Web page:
They say it takes a village to raise a child. PMMI members in Milwaukee and Minneapolis would put it another way: “It takes an industry to raise a workforce.” PMMI, The Association for Packaging and Processing Technologies (, has launched JumPPstart, an initiative that calls on members to come together to tackle what many see as a shrinking pool of qualified workers.

PMMI’s Education & Workforce Development Committee Chairman Timm Johnson, vice president, Sales & Marketing, Spee-Dee Packaging Machinery, believes perception is a critical underlying issue.

“Kids have no idea how the Cheerios get in the box, so our starting point is exposure and education. There’s a popular perception of factory work as dirty, hot and boring, but the reality is machinery manufacturers’ plants are clean and air conditioned, with new machines and challenges every day,” Johnson says.

While the perceptions and overall availability of workers is of national concern, each JumPPstart group is a local effort, notes Maria Ferrante, vice president, Education & Workforce Development, PMMI.

“Participants realize the overall benefit their collaboration will have — to schools, students, the industry and even the economy, and they’re willing to work together to achieve it,” Ferrante says. “But they’re also local employers, hiring from a pool of local workers. JumPPstart efforts will foster the relationships that help build a pipeline for candidates.”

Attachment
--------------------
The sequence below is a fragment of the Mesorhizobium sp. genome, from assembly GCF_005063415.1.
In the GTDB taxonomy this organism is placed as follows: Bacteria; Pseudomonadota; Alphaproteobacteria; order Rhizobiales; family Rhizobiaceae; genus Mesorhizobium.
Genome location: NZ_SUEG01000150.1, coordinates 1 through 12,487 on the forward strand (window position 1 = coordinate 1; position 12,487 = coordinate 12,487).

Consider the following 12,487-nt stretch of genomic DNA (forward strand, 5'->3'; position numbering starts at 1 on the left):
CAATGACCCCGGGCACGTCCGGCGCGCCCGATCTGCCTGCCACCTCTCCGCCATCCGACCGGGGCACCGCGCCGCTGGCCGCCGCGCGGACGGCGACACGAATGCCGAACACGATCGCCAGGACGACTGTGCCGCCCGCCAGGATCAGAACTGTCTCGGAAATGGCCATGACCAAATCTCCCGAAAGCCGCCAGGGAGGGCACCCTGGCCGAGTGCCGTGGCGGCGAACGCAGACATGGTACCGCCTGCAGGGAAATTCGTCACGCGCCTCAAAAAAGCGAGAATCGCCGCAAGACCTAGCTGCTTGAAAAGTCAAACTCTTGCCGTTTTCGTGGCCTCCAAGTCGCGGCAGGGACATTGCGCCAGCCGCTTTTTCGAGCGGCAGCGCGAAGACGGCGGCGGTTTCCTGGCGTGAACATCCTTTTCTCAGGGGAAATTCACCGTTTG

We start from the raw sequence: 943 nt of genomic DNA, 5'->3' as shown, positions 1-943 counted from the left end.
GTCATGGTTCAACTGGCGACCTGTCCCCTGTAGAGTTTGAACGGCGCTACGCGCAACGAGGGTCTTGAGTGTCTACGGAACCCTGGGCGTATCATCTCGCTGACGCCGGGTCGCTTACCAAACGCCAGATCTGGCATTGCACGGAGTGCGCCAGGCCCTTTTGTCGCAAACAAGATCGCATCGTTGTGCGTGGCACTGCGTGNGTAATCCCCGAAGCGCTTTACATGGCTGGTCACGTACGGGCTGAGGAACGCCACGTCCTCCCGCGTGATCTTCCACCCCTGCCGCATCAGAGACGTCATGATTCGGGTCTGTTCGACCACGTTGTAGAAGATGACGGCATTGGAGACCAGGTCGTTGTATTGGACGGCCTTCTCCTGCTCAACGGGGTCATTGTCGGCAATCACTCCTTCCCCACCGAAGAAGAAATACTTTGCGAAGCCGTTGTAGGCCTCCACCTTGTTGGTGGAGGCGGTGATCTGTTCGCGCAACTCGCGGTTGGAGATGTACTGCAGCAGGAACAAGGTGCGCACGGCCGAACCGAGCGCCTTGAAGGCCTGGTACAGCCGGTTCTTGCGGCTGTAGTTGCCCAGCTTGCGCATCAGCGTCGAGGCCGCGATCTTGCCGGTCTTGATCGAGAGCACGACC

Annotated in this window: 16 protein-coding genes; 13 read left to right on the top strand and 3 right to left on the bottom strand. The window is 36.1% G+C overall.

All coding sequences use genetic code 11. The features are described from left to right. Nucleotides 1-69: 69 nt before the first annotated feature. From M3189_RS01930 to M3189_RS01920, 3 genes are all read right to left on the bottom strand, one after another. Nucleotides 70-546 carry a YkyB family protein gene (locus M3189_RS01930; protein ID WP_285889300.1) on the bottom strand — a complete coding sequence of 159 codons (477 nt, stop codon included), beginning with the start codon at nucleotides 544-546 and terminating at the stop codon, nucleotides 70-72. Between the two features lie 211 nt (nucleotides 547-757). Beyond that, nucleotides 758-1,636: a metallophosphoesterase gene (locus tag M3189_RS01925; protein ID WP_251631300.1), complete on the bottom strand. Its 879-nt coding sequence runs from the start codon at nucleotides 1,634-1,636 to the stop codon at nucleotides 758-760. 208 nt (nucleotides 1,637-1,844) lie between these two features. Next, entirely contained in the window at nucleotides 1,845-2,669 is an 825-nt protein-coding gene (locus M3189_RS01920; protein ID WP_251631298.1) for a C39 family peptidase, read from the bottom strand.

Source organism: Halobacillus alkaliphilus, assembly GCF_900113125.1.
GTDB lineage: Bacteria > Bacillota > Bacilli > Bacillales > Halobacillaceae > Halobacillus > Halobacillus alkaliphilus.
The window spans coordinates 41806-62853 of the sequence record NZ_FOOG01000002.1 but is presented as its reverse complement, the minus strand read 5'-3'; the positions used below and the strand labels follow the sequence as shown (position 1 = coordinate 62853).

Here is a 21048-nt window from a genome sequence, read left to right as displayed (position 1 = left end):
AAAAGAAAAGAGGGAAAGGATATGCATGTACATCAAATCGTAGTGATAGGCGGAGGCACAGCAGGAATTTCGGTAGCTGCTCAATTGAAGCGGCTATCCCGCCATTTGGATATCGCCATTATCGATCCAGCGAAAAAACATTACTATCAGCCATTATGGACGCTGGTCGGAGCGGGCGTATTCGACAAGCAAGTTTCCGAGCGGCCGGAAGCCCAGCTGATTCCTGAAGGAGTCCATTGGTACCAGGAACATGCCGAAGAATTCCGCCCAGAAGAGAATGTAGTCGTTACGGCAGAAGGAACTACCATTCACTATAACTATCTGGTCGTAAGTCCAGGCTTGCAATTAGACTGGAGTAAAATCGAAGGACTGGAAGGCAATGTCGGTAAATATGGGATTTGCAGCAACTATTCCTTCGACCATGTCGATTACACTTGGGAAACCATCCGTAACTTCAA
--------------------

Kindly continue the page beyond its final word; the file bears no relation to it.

She adds that while PMMI is helping to organize groups, each group will rely on volunteers to accomplish its goals.

“Every locality is unique, and only local employers can truly understand what will work in their area. For JumPPstart to work, the feet on the ground need to be local,” she says.

The first two meetings took place outside Minneapolis and Milwaukee. Richard Bahr, president & CEO, MGS Machine Corporation, who hosted the Minneapolis-area meeting, says the need is urgent.

“Our industry needs good, skilled staff to meet our growth needs. Much of the training and infrastructure for education of people is in place, but educators struggle to create interest in their programs for new students. This has been a long-term problem that is getting worse — parents and educators steering children away from manufacturing careers,” says Bahr. “It’s a long-term strategy, but we must begin sometime. Like now. The trend is not in our favor to attract new people to manufacturing careers, so we must be intentional and push against this.”